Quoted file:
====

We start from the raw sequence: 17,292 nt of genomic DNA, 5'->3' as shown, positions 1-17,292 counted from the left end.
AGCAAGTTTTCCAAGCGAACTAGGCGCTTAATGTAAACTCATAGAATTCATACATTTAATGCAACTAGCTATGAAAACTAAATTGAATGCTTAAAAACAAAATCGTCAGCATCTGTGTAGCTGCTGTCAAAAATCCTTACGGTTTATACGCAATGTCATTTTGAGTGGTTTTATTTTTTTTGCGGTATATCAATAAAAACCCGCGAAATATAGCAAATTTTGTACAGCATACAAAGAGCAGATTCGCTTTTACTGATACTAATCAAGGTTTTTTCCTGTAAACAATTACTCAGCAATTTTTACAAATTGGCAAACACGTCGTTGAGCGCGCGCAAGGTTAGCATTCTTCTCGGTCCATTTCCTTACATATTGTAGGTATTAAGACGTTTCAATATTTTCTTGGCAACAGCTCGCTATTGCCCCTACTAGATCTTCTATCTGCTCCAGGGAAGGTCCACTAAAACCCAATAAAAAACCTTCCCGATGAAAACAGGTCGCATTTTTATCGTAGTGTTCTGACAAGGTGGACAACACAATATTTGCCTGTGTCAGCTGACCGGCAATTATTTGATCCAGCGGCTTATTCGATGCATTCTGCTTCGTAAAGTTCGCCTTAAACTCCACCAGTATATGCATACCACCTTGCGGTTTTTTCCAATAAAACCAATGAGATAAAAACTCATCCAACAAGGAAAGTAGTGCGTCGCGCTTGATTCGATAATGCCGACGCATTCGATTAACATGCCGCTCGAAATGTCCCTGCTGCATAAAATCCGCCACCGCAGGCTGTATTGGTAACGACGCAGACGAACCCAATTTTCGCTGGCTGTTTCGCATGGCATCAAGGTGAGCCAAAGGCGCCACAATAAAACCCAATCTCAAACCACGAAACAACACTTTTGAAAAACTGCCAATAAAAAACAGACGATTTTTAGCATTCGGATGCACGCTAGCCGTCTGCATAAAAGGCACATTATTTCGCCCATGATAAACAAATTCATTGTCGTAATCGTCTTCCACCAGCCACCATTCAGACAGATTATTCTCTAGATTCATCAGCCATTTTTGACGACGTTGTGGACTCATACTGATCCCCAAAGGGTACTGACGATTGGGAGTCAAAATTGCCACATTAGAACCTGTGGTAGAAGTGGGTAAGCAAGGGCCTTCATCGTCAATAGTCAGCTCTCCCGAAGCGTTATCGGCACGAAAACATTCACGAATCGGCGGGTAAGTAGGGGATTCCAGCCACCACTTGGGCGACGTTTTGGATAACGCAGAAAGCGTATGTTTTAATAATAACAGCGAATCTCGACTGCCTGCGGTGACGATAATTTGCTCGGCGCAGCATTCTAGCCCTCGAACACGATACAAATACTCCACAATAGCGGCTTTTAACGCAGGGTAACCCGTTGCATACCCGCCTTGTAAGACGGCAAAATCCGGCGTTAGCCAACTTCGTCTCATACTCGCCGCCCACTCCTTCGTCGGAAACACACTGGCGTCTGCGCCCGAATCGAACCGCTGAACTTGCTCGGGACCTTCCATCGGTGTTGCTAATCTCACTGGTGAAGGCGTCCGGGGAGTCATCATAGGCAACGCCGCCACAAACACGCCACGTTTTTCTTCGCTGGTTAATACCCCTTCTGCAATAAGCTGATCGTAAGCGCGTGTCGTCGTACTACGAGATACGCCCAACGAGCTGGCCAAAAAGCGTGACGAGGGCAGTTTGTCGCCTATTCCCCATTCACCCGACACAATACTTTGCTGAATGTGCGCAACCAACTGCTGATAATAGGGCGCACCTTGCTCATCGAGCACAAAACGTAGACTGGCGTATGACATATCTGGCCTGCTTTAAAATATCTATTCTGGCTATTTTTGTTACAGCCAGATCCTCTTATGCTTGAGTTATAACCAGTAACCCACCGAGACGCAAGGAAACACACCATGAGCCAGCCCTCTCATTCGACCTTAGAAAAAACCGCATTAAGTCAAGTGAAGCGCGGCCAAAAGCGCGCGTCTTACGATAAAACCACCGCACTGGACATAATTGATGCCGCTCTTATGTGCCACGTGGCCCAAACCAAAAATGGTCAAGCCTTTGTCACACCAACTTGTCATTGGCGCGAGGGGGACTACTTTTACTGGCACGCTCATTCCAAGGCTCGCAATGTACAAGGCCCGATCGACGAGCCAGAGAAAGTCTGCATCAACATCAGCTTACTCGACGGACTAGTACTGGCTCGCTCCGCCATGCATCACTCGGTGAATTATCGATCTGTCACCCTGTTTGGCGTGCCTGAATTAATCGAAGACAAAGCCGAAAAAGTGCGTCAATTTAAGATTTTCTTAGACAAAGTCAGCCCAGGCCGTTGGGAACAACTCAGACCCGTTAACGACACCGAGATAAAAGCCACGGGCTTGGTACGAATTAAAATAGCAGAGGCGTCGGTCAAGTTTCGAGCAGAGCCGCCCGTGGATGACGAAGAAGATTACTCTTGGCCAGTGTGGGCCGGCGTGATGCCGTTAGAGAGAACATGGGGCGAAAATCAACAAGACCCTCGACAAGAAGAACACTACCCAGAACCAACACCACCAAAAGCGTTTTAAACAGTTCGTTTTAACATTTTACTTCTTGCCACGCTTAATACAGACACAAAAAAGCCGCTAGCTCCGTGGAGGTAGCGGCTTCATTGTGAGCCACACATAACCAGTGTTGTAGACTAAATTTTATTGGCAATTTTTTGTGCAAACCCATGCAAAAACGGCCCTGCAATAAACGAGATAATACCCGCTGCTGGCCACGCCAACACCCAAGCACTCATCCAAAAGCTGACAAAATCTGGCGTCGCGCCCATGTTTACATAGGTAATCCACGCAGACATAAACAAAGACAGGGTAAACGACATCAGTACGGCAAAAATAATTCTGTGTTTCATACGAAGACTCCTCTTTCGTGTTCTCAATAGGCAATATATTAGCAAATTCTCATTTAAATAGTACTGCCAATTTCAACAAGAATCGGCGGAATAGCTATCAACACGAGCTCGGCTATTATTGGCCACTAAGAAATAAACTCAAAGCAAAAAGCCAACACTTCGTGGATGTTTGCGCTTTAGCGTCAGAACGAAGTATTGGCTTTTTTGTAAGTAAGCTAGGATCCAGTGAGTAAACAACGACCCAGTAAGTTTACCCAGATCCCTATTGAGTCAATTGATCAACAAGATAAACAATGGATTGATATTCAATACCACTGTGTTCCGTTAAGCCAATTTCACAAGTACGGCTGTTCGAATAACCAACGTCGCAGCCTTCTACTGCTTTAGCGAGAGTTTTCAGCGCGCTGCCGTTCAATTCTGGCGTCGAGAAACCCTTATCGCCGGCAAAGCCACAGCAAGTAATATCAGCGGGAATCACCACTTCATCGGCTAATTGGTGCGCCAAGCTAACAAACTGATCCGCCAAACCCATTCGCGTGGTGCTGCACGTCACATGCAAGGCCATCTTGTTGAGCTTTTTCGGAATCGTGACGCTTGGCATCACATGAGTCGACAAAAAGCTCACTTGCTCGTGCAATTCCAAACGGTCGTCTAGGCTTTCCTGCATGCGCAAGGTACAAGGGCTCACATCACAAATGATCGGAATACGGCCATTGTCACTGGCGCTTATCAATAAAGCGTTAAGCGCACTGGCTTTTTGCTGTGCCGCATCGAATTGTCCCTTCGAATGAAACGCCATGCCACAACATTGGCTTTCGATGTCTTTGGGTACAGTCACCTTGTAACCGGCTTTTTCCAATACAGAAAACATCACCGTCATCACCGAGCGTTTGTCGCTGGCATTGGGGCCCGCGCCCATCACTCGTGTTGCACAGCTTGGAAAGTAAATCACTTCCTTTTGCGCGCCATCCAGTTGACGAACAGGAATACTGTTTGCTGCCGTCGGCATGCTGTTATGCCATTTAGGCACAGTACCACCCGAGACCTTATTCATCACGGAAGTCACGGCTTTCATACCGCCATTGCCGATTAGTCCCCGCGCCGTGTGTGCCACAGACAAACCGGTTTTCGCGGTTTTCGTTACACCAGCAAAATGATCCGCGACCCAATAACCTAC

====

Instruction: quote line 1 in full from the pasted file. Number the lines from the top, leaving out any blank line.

We start from the raw sequence: 17,292 nt of genomic DNA, 5'->3' as shown, positions 1-17,292 counted from the left end.